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San Francisco becomes first US city to ban sale of e-cigarettes

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San Francisco has become the first city in the US to impose a ban on the sale and distribution of e-cigarettes.

The US city approved an ordinance prohibiting the sale by tobacco retail establishments of electronic cigarettes that require, but have not received, an order from the Food and Drug Administration (FDA) approving their marketing; and prohibiting the sale and distribution to any person in San Francisco of flavored tobacco products and electronic cigarettes that require, but have not received, an FDA order approving their marketing.

According to a news release by City Attorney Dennis Herrera, the steps are designed to curb “the epidemic of youth e-cigarette use”. Last year there was a 36% rise last year in the number of US teenagers who admitted to using nicotine products.

City Attorney Dennis Herrera, who co-authored the ordinance, was quoted by National Public Radio (NPR) as saying: “This is a decisive step to help prevent another generation of San Francisco children from becoming addicted to nicotine.”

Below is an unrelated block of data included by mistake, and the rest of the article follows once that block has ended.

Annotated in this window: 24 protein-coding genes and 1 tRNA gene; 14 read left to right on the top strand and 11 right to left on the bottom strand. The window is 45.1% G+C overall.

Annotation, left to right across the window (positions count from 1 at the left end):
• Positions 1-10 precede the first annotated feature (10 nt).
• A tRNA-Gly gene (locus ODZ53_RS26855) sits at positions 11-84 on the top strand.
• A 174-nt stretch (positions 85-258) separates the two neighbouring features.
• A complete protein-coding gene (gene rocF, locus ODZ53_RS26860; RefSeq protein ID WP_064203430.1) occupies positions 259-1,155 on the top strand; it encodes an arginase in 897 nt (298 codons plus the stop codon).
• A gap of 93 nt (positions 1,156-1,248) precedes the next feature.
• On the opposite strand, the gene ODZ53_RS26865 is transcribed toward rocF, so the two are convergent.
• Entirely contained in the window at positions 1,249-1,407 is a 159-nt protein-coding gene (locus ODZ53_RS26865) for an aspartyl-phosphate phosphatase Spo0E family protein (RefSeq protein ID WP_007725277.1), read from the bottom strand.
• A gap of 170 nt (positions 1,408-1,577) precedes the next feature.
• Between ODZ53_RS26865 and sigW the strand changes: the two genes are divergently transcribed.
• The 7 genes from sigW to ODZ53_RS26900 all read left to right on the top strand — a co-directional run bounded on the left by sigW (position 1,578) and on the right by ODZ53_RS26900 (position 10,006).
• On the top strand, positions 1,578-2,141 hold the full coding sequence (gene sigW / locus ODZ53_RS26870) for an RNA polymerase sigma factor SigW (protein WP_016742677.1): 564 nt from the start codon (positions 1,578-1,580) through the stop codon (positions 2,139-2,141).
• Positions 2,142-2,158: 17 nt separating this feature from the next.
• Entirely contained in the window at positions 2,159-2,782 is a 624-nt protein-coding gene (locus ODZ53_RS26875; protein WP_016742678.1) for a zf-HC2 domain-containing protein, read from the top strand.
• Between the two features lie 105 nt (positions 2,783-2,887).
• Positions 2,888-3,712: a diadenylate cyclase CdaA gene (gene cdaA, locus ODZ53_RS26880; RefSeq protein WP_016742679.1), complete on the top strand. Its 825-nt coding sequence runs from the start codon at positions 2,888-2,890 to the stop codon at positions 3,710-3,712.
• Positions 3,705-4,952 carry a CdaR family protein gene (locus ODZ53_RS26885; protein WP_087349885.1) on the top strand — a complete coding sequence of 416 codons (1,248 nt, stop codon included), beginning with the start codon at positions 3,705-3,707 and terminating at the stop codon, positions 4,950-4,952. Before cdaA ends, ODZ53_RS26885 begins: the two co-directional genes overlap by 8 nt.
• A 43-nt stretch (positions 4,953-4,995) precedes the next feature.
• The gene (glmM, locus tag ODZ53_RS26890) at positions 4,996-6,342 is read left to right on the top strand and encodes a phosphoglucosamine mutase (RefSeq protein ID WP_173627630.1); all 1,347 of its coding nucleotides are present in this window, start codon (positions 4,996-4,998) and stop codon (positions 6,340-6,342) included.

“This temporary moratorium wouldn’t be necessary if the federal government had done its job,” Herrera said. “E-cigarettes are a product that, by law, are not allowed on the market without FDA review. For some reason, the FDA has so far refused to follow the law. If the federal government is not going to act, San Francisco will.”

The decision was made despite a recent year-long study published in the New England Journal of Medicine which found “vaping” to be twice as effective as FDA-approved nicotine replacements in helping smokers quit cigarettes. The researchers noted that “there were no significant between-group differences in the incidence of wheezing or shortness of breath.”

The SF legislation doesn’t affect the sale of traditional tobacco products, despite being responsible for killing 40,000 Californians every year.

A spokesperson for Juul, a San-Francisco based company which captured about three quarters of the e-cigarette market last year, was quoted by the BBC as saying that the ban would “drive former adult smokers who successfully switched to vapor products back to deadly cigarettes”.

They said that it would also stop adult smokers switching and create a “thriving black market.”

“We have already taken the most aggressive actions in the industry to keep our products out of the hands of those underage and are taking steps to do more,” the spokesperson added.